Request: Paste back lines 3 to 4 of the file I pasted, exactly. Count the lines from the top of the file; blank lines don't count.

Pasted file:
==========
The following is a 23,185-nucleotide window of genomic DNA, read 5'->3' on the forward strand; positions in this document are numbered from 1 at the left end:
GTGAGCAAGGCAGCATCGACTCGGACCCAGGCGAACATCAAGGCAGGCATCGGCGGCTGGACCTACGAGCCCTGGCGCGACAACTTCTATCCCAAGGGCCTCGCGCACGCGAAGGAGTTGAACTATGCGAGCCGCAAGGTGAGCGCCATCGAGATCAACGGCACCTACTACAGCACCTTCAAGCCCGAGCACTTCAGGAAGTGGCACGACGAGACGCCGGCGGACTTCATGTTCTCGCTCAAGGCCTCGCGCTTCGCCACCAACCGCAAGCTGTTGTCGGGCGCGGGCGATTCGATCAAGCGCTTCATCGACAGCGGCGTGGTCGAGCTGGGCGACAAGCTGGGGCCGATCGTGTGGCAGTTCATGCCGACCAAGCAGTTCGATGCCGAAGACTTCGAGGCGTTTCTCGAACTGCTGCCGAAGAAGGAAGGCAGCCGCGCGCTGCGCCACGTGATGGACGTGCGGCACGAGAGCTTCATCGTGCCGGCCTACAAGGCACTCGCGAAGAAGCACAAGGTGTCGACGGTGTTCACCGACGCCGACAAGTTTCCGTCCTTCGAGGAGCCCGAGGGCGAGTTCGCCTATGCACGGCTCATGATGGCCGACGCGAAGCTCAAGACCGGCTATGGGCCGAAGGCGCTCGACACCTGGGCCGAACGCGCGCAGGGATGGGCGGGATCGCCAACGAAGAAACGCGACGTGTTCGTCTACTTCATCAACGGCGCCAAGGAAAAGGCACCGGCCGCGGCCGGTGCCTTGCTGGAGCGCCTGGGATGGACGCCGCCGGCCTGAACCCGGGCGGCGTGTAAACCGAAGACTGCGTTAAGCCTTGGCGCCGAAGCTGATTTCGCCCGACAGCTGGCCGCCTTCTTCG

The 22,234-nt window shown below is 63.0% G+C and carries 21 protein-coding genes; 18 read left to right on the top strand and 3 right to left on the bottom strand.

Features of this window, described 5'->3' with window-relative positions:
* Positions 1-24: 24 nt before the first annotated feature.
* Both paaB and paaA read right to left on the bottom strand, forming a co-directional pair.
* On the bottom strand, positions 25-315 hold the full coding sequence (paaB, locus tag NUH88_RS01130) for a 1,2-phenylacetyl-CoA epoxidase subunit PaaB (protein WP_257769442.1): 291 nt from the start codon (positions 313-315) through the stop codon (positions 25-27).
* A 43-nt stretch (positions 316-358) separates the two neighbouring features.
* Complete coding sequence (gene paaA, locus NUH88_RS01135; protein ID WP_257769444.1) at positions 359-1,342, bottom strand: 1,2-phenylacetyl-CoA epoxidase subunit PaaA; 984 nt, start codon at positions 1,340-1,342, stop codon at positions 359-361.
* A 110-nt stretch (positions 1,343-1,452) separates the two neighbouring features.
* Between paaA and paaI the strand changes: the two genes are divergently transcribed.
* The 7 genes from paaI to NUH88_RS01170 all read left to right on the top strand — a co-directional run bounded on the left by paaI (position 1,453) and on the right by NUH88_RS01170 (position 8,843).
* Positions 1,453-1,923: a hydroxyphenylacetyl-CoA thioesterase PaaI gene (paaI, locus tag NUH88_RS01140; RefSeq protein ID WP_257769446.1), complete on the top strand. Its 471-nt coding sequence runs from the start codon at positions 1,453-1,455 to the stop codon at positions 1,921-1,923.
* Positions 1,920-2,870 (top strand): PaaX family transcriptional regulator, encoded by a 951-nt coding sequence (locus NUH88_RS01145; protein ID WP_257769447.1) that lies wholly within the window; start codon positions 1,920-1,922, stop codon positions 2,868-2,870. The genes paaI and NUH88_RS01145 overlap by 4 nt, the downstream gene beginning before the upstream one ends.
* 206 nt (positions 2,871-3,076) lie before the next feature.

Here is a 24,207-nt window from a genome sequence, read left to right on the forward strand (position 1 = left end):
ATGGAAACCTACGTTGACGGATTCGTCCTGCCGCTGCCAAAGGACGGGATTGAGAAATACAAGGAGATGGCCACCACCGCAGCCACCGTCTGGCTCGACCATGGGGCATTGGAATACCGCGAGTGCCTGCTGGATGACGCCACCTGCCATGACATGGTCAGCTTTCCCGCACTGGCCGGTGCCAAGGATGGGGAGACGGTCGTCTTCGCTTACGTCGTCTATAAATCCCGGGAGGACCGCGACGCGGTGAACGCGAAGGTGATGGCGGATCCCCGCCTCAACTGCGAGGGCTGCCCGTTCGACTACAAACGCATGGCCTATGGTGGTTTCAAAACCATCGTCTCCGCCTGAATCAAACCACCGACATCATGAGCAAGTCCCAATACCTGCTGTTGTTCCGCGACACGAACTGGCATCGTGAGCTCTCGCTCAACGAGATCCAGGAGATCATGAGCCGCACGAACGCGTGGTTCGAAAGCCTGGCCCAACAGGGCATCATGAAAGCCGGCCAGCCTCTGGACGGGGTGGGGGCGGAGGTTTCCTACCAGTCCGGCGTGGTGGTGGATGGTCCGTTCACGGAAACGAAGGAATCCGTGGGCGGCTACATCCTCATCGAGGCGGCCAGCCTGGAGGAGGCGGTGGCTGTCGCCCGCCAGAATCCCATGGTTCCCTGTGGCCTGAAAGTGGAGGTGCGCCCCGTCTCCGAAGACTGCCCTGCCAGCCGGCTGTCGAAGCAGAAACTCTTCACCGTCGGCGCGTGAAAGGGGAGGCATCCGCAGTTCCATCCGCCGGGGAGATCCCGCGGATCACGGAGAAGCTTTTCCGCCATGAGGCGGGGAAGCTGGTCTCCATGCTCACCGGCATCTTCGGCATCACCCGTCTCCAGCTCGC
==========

The 22,234-nt window shown below is 63.0% G+C and carries 21 protein-coding genes; 18 read left to right on the top strand and 3 right to left on the bottom strand.

Features of this window, described 5'->3' with window-relative positions: